It’s 2 o’clock in the morning and you are writing a press release. You have been up for twenty hours. And really, you haven’t slept more than a few hours a night since you launched your business. The endless worry, the never finished to do list, and the emails, which never seem to stop, all have you burning the candle at both ends and then adding string along the sides so the whole thing is a tower of flame. Everything to get your business off the ground, make your dreams come true. You are passionate about your cause. There are people you want to help but now it is all becoming too much. And you can’t bring yourself to care about the newsletter you need to send and it takes you forever to get to your desk to update your website. You start to think no one will read it and you aren’t having an effect so there is no point.
Does this sound familiar?
This is burnout. And you might have it.
The World Health Organization (WHO) defines burnout as a syndrome resulting from chronic workplace stress that has not been successfully managed. They list three characteristics: feelings of energy depletion or exhaustion, increased mental distance from one’s job or feelings of cynicism related to one’s job, and reduced professional efficacy.
Burn Out Amongst Entrepreneurs
According to Jennifer Moss in her article “When Passion Leads to Burnout” for The Harvard Business Review, purpose driven work, the work which drove you to become an entrepreneur in the first place, is one of the sectors at high risk for occupational burnout.
As she says at the beginning of the article, “do what you love and you will never work a day in your life” is the messaging we are exposed to constantly. There is even merchandise which says if we are passionate about helping communities, people, or the environment then it will never feel like working. You will do it all the time and feel good about it. But that is simply not the case.
A 2019 study at the Vienna University of Economics and Business looked at burnout in Social Impact Award alumni. They found that more than 40% of social entrepreneurs in the program experienced some level of burnout with 5% having experienced severe burnout. Those are some big numbers in a small population.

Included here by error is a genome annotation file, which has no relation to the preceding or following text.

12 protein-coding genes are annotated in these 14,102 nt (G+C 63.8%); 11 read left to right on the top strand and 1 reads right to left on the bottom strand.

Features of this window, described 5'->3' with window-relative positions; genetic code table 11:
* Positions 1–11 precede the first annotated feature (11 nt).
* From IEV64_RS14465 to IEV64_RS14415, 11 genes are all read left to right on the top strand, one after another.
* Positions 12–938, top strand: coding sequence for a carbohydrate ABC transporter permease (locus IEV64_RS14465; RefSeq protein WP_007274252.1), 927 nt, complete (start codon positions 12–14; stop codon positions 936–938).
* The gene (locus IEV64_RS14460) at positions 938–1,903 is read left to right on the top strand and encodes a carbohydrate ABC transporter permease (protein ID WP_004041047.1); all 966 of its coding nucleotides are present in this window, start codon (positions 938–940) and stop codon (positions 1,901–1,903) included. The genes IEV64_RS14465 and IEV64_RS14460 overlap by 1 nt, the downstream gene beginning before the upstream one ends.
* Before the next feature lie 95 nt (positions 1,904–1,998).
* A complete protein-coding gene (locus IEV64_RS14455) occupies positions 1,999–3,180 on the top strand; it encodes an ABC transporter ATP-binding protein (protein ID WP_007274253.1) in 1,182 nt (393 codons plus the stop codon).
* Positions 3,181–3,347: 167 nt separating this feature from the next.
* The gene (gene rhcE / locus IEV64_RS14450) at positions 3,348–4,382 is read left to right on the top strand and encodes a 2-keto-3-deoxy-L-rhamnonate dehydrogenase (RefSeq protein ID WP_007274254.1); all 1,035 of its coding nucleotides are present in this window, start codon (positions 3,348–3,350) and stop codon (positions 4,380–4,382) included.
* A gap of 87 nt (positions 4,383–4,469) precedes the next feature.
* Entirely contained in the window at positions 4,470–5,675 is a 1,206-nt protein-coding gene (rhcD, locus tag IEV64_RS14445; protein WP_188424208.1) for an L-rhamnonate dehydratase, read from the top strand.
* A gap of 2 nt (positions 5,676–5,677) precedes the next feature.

Some of our highest profile entrepreneurs have been speaking out against burnout for years. Mike Lanner, the founder of Vollpension and Gebrüder Stitch, said in an interview with Die Presse, “if you define your self-worth through performance and work, you will never stop working” and that he believed a lack of self-worth and wrongly learned belief systems about working drove him to burn out. “It’s not external pressure but mostly the pressure you create inside your own head.”
Ali Mahlodji, founder of watchado, stated that the younger generations adopted old belief systems which perpetuate a culture not suited for today’s circumstances in an interview with Weiner Zeitung. “They feel overwhelmed in a culture that doesn’t meet their needs which often leads to burnout.”
I can hear you start to object, saying you made your own culture because you own your own business. However, these two social entrepreneurs are referring to a pervasive idea of workplace culture. According to Moss, “burnout can show up when leaders equate long hours with getting ahead”, when you expect yourself to show up every day regardless of physical or mental illness, or when you have pushed your relationships to the side and are lonely. These are just as a big a risk for social entrepreneurs as it is for large, multinational organizations.